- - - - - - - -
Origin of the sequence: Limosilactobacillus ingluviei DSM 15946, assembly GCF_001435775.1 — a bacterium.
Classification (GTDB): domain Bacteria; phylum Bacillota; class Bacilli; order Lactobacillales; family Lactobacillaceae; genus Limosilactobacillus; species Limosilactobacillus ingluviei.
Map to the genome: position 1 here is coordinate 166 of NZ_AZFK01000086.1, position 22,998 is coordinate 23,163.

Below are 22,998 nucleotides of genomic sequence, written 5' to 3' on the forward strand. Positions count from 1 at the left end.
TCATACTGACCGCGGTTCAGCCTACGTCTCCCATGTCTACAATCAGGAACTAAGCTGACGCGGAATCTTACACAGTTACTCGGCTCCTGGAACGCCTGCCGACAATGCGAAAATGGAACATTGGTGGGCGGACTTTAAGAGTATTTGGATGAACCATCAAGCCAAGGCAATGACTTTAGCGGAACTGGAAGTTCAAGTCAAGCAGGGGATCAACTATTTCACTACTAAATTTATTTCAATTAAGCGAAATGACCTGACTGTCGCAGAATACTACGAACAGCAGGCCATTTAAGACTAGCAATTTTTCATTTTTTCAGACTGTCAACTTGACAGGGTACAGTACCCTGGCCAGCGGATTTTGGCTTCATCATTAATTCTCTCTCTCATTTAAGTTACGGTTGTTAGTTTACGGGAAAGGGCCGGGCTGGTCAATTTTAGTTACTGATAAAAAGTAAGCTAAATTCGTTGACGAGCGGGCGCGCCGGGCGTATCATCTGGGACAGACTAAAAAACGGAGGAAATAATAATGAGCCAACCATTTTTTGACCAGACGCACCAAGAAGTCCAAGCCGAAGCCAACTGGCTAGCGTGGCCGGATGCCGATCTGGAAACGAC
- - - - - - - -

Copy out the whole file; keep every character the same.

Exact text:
Origin of the sequence: Limosilactobacillus ingluviei DSM 15946, assembly GCF_001435775.1 — a bacterium.
Classification (GTDB): domain Bacteria; phylum Bacillota; class Bacilli; order Lactobacillales; family Lactobacillaceae; genus Limosilactobacillus; species Limosilactobacillus ingluviei.
Map to the genome: position 1 here is coordinate 166 of NZ_AZFK01000086.1, position 22,998 is coordinate 23,163.

Below are 22,998 nucleotides of genomic sequence, written 5' to 3' on the forward strand. Positions count from 1 at the left end.
TCATACTGACCGCGGTTCAGCCTACGTCTCCCATGTCTACAATCAGGAACTAAGCTGACGCGGAATCTTACACAGTTACTCGGCTCCTGGAACGCCTGCCGACAATGCGAAAATGGAACATTGGTGGGCGGACTTTAAGAGTATTTGGATGAACCATCAAGCCAAGGCAATGACTTTAGCGGAACTGGAAGTTCAAGTCAAGCAGGGGATCAACTATTTCACTACTAAATTTATTTCAATTAAGCGAAATGACCTGACTGTCGCAGAATACTACGAACAGCAGGCCATTTAAGACTAGCAATTTTTCATTTTTTCAGACTGTCAACTTGACAGGGTACAGTACCCTGGCCAGCGGATTTTGGCTTCATCATTAATTCTCTCTCTCATTTAAGTTACGGTTGTTAGTTTACGGGAAAGGGCCGGGCTGGTCAATTTTAGTTACTGATAAAAAGTAAGCTAAATTCGTTGACGAGCGGGCGCGCCGGGCGTATCATCTGGGACAGACTAAAAAACGGAGGAAATAATAATGAGCCAACCATTTTTTGACCAGACGCACCAAGAAGTCCAAGCCGAAGCCAACTGGCTAGCGTGGCCGGATGCCGATCTGGAAACGAC